Dyson slams 'sheer madness' of UK's immigration laws

Sir James Dyson, one of the UK's leading entrepreneurs, has again criticised the UK immigration system.

Sir James, who founded and runs Dyson best known for its range of vacuum cleaners, said that it was 'sheer madness' for the UK to train large numbers of engineers at its universities and then not allow them to stay in the UK. This, he said, would mean that other Countries will benefit from an influx of new engineers rather than the UK.

Sir James founded his Dyson manufacturing company in 1993. His company sells mainly vacuum cleaners around the world. He has also developed hand dryers and a ball wheelbarrow. He is said to be worth in excess of £3bn.

Engineers hard to find

In 2013, Sir James announced a plan to expand the Dyson research and development facility in Malmesbury, Wiltshire creating 3,500 jobs. But in February 2014, he warned that the UK's restrictive immigration policy was making it very hard to find the engineers he needed.

At that time, he wrote a piece for The Financial Times in which he wrote 'I have no idea where these engineers are going to come from'. He said that the UK should make use of the talented students who study engineering and design at the UK's universities. He told the government that it should 'Stop kicking out bright foreigners, or put British jobs at risk'.

On 15th May 2014, in an interview with Sky News, a satellite broadcasting channel, he repeated his complaints about the UK's immigration policy. He said 'Nearly 90% of our researchers at British universities in engineering and science come from overseas and we ought to make them more welcome'.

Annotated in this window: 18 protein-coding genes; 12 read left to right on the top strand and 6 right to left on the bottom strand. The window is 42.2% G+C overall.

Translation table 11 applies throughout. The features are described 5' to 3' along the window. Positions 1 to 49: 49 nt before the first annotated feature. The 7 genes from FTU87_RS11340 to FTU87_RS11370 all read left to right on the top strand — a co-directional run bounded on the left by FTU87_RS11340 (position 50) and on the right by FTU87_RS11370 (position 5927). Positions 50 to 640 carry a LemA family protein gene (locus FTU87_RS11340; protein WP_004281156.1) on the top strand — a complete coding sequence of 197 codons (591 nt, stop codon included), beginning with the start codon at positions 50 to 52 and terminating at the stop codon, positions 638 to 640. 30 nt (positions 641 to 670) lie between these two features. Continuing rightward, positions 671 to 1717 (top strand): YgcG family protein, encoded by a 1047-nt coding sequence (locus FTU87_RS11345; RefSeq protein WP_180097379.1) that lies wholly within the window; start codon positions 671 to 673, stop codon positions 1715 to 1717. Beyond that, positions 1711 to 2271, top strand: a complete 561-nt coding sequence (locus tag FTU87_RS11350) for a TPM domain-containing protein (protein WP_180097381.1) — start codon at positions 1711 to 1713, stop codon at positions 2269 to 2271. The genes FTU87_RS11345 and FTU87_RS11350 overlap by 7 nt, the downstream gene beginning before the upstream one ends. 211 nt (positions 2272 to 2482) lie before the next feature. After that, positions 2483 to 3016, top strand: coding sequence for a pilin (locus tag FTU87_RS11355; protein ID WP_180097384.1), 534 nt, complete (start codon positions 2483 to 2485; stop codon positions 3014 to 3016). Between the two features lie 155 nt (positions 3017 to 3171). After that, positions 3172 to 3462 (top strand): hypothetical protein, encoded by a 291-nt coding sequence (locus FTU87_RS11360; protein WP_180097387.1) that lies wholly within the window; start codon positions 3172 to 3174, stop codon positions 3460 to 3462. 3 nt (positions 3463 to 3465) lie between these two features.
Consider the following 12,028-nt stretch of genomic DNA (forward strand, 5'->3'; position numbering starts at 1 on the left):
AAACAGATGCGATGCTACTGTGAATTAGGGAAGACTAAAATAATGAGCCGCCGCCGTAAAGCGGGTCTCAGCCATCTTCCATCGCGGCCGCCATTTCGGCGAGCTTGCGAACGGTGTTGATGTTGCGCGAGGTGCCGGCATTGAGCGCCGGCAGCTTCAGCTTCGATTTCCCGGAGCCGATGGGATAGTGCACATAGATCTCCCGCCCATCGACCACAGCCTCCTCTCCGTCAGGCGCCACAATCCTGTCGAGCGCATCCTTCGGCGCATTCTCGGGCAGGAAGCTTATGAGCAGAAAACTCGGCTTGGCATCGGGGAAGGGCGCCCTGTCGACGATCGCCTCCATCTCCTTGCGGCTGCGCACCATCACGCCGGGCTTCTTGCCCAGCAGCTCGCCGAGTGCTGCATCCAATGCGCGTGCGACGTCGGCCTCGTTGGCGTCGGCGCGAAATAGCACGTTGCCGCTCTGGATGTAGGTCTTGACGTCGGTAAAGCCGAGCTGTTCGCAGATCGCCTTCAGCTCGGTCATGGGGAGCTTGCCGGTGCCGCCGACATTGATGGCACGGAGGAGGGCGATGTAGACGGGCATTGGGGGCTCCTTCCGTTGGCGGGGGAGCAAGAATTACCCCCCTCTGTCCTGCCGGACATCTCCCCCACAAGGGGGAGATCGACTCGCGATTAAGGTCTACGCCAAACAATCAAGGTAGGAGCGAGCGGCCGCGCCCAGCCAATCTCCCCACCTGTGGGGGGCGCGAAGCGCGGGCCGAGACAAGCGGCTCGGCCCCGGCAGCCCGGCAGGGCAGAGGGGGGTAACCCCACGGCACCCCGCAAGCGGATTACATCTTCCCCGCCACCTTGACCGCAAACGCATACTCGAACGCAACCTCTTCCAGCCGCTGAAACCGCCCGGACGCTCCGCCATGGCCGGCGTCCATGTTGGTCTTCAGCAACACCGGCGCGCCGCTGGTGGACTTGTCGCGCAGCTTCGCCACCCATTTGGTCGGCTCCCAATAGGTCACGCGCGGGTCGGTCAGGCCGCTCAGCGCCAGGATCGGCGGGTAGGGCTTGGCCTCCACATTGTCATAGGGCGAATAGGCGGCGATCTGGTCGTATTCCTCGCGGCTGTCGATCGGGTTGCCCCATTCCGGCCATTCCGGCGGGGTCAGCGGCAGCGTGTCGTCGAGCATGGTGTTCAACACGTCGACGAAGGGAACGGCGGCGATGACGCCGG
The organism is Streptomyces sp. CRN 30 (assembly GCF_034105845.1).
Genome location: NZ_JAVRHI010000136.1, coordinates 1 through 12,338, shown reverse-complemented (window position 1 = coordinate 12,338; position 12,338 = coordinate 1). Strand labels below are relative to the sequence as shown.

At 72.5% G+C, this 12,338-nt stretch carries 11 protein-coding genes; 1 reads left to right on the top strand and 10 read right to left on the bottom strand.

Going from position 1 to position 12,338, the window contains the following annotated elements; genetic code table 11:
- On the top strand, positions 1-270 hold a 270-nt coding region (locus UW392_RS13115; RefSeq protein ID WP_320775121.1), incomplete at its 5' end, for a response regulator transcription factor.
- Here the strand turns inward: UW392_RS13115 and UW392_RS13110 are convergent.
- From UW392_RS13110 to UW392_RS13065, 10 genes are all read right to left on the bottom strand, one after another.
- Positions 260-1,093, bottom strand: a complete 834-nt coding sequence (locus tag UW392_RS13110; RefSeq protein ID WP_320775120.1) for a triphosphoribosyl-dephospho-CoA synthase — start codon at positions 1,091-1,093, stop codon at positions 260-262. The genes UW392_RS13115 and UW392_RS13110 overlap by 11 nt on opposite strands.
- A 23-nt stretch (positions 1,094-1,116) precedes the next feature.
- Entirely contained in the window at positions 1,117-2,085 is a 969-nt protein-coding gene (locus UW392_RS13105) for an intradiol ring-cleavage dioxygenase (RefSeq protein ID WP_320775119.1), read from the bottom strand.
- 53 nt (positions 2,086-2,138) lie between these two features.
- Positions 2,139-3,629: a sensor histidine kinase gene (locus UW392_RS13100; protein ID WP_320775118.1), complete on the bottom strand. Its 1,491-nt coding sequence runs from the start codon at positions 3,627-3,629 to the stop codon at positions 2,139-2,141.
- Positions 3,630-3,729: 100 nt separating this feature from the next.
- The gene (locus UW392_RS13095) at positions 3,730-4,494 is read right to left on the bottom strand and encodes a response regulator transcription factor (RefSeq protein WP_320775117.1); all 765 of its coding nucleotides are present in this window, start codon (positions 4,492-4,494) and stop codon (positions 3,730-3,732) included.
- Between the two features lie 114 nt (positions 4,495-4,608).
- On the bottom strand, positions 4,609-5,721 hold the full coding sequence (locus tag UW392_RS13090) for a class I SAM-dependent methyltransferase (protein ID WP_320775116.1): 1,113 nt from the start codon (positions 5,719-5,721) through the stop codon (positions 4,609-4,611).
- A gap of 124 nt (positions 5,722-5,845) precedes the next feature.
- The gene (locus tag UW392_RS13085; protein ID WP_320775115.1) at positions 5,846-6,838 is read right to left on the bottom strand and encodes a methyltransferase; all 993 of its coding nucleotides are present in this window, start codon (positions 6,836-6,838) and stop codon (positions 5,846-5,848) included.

Coalition

The UK's Prime Minister David Cameron came to power having promised to cut immigration to the UK to below 100,000 per year. Mr Cameron's Conservative Party won more seats than any other party but did not win an overall majority; Mr Cameron therefore became Prime Minister at the head of a Coalition government.

The Coalition has put in place policies which were designed to cut immigration. Industry figures warned that the cuts would be counterproductive. Three changes that have limited the options available to foreign graduates from outside the EU to work in the UK are

  • The closure of the Tier 1 (General) visa stream. This visa allowed skilled professionals to work freely in the UK for any employer without having to be sponsored by an employer. The Coalition said that at least one third of Tier 1 (General) visa holders were working in lower skilled occupations such as taxi driver and security guard
  • The closure of the Tier 1 (Post Study Work) visa stream. This visa allowed foreign graduates of UK universities to work in the UK for two years after graduation. If during that time, they found a job they could then remain on an UK Tier 2 visa.
  • The imposition of a cap of 20,700 on the number of Tier 2 (General) skilled worker visas. The government says that the cap has never been reached so no visa applications have ever been refused because of the cap. However, immigration specialists report that UK immigration has made it much harder to qualify for a Tier 2 (General ) visa and many applications are refused on seemingly arbitrary grounds

90% of researchers from overseas

Sir James told Sky News that British people were 'very creative' but said that not enough of them studied engineering. He said 'nearly 90% of researchers in engineering and science at UK universities are from overseas and we ought to make them more welcome.

'Indeed, nearly half the undergraduates studying science and engineering are also from outside the EU.

'So, I think if we made them welcome from the very beginning, and said that 'when you've qualified, you can stay in Britain and help Britain create interesting products that we can export' rather than dis-encouraging them [so] they go home and become competitors to us, and this is sheer madness'.

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